India already has extensive border walls along its boundaries with Pakistan and Bangladesh, but Trump has inspired it to finish the job.
It’s not bad enough that India has a fringe group that worships Donald Trump as a god, and that the rise of ultra right-wing racist nationalism in the West is contributing to attacks on African students in India. Now, inspired by Trump’s Mexican wall rhetoric, the Indian government has renewed plans to finish building their own walls on the Pakistani and Bangladeshi borders.
Already, 90 percent of the India-Pakistan and India-Bangladesh borders already contain fences, but the Indian Home Minister Rajnath Singh told CNN that they still have concerns about terrorists breaching those boundaries. He claims more action has to be taken also to prevent illegal immigration, especially from Bangladesh. There are an estimated 15 million undocumented Bangladeshis living and working in India.
The Independent Journal Review estimates that roughly 1,800 miles along the Pakistan border and 2,500 miles on the Bangladesh border are unwalled and unfenced. India leaders would like to take care of those areas.
We have another similarity to the Trump administration in how these Bangladeshi border-crossers are treated: The Seeker reports that Bangladeshi immigrants who agree to convert to Hinduism are treated far more leniently than Muslims who refuse. Those who accept are granted a “homecoming;” the consequences for their illegal immigration are waived and will not affect their future residency and employment in India.
Because some of the terrain under discussion for India’s wall development involves the perilous and territorially disputed mountain territory of Jammu and Kashmir — over which India and Pakistan have been fighting since 1947 — as well as large bodies of water and rivers between India and Bangladesh, construction is tricky business.
Center for Policy Research national security expert Bharat Karnad told CNN:
“These are permeable borders. You cannot seal them off no matter how hard you try, no matter what high technologies you try to import.”
The Indian government already had to scrap plans to construct a so-called embankment along 179 kilometers of land on the International Border in Jammu after Pakistan escalated their protest to the UN National Security Council in 2015.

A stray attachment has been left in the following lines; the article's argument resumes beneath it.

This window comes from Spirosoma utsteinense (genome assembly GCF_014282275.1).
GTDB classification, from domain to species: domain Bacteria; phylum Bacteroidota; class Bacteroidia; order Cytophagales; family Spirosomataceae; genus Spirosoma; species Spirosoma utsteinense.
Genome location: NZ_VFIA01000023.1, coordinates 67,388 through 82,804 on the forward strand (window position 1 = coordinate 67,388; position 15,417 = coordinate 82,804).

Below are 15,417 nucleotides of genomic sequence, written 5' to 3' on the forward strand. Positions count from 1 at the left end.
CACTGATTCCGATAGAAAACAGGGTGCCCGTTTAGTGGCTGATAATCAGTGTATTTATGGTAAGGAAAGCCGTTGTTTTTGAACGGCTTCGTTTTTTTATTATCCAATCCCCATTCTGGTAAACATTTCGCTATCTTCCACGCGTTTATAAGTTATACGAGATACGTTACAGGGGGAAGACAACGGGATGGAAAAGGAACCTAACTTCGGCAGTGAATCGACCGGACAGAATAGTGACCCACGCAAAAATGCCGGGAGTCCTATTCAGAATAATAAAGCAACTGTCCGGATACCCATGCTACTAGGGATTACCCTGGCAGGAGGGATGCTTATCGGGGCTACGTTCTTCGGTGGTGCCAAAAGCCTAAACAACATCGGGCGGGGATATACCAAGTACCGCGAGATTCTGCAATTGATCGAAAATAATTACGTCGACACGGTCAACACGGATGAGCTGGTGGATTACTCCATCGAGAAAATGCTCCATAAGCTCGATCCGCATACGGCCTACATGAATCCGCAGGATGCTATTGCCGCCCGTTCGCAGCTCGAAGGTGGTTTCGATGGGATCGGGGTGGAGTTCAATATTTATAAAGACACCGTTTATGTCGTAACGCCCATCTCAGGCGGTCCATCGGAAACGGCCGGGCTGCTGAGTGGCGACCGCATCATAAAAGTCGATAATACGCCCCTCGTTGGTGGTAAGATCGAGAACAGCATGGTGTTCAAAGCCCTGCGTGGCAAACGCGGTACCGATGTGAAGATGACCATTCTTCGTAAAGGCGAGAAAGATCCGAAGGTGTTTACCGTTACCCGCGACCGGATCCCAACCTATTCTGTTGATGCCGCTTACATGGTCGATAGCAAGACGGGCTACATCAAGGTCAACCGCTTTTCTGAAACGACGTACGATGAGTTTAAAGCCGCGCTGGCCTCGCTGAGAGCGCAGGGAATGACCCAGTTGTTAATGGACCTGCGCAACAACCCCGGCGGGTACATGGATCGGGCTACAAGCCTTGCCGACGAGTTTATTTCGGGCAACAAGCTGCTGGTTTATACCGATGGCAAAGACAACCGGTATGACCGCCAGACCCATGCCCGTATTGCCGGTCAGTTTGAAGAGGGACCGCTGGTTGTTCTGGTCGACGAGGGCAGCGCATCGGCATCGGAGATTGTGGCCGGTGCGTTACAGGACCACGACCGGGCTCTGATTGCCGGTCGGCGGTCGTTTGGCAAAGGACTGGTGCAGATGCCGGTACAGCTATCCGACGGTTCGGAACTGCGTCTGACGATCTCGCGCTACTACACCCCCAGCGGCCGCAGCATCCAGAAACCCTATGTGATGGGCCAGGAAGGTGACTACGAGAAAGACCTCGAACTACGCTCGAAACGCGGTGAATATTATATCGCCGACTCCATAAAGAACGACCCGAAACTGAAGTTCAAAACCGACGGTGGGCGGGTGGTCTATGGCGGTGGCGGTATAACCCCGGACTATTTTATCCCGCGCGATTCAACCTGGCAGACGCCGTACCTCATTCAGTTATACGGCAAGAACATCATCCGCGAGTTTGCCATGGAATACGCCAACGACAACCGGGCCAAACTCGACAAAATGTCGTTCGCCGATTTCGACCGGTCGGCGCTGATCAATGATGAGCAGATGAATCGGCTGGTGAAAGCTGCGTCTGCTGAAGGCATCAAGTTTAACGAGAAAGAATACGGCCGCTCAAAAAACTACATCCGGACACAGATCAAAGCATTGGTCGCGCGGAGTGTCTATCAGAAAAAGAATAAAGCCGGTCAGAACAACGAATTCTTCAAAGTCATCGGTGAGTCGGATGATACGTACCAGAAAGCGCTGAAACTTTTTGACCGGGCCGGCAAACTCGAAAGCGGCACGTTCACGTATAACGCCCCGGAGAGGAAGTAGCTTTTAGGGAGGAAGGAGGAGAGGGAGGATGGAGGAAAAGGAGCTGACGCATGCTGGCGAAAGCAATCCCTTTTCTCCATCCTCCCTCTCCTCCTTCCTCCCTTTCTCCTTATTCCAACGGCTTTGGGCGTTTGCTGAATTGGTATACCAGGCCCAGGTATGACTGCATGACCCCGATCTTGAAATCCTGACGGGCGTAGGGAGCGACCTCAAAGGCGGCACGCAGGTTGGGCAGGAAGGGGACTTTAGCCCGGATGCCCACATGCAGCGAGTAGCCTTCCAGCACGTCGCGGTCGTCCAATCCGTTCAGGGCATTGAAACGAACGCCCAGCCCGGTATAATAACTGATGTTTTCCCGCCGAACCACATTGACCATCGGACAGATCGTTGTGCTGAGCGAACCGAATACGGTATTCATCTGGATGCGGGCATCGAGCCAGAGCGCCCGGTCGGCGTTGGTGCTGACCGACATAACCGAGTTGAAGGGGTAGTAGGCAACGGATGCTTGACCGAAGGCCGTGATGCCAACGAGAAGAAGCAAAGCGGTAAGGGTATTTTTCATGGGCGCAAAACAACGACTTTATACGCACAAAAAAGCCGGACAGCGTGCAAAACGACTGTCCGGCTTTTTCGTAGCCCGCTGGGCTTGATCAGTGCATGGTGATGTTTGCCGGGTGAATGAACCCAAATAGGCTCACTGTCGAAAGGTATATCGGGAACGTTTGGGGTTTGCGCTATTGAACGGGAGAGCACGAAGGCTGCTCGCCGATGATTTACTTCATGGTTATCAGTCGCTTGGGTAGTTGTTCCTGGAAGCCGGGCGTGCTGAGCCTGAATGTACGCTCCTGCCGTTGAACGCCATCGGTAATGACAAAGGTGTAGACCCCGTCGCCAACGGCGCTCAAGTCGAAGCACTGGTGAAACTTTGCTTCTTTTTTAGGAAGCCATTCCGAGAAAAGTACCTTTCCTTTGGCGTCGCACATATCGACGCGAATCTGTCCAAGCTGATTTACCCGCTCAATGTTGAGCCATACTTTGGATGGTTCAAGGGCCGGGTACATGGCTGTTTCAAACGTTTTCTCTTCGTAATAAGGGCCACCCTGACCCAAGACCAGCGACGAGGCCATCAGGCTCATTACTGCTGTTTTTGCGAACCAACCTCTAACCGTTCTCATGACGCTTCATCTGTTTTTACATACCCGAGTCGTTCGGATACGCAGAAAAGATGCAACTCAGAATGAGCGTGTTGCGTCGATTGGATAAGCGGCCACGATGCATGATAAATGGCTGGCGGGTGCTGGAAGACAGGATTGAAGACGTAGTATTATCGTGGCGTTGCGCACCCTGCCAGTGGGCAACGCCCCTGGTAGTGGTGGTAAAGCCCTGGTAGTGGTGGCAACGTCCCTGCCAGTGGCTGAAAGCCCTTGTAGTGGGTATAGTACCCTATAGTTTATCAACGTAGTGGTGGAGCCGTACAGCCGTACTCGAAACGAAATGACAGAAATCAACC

The existing lighted security fences on the India-Pakistan border are so plentiful they can even be seen from space. There are an estimated 50,000 lightposts with approximately 150,000 floodlights on the border. This fence, as well as the ones in Bangladesh, are manned by the world’s largest border force, numbering 250,000 soldiers.
The fact that Donald Trump has inspired India to return to these kinds of solutions is profoundly unsettling. Worse, these ongoing border disputes can be traced directly back to the decolonizing of the Indian Subcontinent after the expulsion of the British Raj, called Partition. It was, in fact, the British who drew up the lines we see on maps divvying up what are now India, Pakistan and Bangladesh. And here we are, 70 years later, and these post-colonial conflicts are going as strong as ever. There have already been four armed and military conflicts between India and Pakistan on account of border disputes, and India’s new motivation to finish their walls could easily provoke another.
Ironically, India also shares borders with China, Myanmar, Nepal and Bhutan, but there are no plans for border defense walls with any of those nations. What we are seeing in India is a specifically post-Partition socio-cultural side effect, which is troubling on so many levels. Let’s not forget that these are nuclear nations with a hugely fraught relationship that has only worsened since Trump took power.
And even though there have been a number of Indian immigrants to the United States who have been assaulted and murdered since Trump’s Electoral College win, and Donald Trump himself has made a number of racist and problematic comments about Indians, it is beyond disturbing that the country continues to look to his policies for guidance. Trump has gone so far as to sign a new executive order that would begin to dismantle the H-1B visa for skilled immigrants, which many Indians rely on to live and work in the U.S., while maintaining the H-2A/H-2B structure for unskilled workers like those he personally employs. Yet, Indian politicians continue following in Trump’s footsteps. Internalized racism much?
When it comes to size, though, Donald Trump’s Mexico wall has nothing on India’s new fences: the Pakistan and Bangladesh walls would be in the vicinity of 5,000 miles. The US-Mexico border is a mere 2,000 miles. Because in our Trump world, size matters.
Featured photo by Adam Jones. Creative commons license.